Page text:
The state of Florida takes driving under the influence very seriously, and they have numerous DUI laws in place to ensure citizens know how serious they are. Because the specific situation involving driving under the influence can vary greatly depending on whether it’s a first offense, if anyone was hurt in the accident, and how drunk the driver was, the penalties vary as well.
Even the most experienced DUI attorney in Tampa, Miami, or Orlando may have to do ample research each time a client gets charged with a DUI offense because the laws and penalties are defined in great detail. As a driver on the road, it’s important to be aware of the potential consequences, so that you think twice before getting behind the wheel while intoxicated.
A first conviction DUI offense in Florida has fines ranging from $500 to $2,000. Fines increase from $1,000 to $4,000 for second offenses. Third-time offenses carry fines of $2,000 to over $5,000 and fourth-time offenders will have to pay no less than $2,000 but could pay more than $6,000 in fines for their actions.
A first conviction DUI offense has a maximum jail time of nine months. A second offense will involve a maximum jail sentence of one year. As more offenses add on, jail time will increase depending on the circumstance and how high the driver’s blood alcohol content level was.
Probation and Community Service
First-time DUI offenders will be required to perform fifty hours of community service. Offenders can opt out of community service by paying $10 for every hour they owe. One year of probation may also be required for first-time offenders.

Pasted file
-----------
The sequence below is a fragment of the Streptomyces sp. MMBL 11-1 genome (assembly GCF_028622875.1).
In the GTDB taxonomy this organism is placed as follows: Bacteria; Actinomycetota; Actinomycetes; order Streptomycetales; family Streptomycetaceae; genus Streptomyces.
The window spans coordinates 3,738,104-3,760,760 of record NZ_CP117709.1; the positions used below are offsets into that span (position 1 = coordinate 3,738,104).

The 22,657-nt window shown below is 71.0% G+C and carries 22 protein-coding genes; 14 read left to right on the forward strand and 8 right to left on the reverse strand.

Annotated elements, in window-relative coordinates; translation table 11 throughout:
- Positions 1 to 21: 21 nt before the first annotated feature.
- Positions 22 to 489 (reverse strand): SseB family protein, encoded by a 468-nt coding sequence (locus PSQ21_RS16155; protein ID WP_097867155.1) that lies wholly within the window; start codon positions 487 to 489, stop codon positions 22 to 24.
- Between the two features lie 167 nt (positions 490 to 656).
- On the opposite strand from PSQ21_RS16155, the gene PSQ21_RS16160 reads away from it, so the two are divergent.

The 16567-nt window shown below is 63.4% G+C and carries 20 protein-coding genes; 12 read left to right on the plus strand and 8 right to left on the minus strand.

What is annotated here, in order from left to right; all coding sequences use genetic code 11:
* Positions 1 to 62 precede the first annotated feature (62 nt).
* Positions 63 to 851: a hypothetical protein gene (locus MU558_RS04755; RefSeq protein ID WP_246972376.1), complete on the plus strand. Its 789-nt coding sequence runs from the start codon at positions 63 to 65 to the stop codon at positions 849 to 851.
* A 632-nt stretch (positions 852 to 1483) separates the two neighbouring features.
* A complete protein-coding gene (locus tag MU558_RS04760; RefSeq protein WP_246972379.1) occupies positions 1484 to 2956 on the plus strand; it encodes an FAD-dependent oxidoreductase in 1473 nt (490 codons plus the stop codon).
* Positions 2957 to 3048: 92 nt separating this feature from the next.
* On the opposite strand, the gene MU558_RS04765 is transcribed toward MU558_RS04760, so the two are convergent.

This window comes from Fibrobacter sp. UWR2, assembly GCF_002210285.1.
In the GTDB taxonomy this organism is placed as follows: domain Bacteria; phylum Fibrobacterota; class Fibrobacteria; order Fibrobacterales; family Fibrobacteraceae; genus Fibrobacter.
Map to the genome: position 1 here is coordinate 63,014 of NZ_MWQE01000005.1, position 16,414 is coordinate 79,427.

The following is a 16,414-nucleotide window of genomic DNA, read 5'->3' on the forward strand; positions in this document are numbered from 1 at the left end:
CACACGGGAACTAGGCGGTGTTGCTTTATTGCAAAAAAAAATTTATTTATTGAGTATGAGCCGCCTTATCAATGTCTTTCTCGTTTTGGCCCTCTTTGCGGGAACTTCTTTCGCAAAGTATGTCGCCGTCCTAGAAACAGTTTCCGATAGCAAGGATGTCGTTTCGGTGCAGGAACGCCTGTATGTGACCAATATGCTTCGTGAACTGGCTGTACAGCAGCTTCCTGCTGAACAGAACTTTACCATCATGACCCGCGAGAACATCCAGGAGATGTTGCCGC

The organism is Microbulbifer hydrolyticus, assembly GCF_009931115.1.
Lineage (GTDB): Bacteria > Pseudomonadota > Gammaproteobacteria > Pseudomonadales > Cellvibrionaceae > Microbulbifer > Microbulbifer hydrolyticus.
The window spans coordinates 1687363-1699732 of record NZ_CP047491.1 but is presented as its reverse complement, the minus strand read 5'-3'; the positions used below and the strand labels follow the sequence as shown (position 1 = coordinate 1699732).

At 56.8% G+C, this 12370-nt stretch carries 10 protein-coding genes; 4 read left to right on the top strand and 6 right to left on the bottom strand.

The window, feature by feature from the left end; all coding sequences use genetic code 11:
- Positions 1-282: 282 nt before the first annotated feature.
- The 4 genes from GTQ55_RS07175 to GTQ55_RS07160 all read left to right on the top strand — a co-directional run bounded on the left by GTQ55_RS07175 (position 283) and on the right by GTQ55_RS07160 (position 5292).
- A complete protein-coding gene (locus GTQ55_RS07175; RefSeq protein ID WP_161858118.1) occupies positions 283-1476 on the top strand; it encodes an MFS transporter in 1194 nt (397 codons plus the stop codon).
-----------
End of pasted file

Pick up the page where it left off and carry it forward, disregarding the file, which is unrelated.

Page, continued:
Driver’s License Suspension
Every DUI conviction comes with a driver’s license revocation period. First convictions come with a minimum of a 180-day suspension, second convictions come with a five-year suspension, third convictions come with ten-year suspensions, and fourth convictions result in permanent loss of driving privileges.
Impoundment of Vehicle
In the state of Florida, the vehicle that was driven while driving under the influence is required to be impounded after the incident. For first-time offenders, the vehicle will be impounded for ten days. For second-time offenders, the vehicle will be impounded for thirty days. For third-time offenders, the vehicle will be impounded for ninety-days.
DUI offenders may be charged with a criminal offense if they injured someone else in a wreck or caused property damage. If it’s a first-time offense, a First-Degree Misdemeanor may be charged, and if it’s a consecutive offense, a Third-Degree Felony can be charged. These charges can result in more significant penalties.
Knowing how a DUI conviction can affect your life should make you think twice before getting being the wheel of a vehicle while intoxicated. The law takes DUI seriously and hopefully, you do too.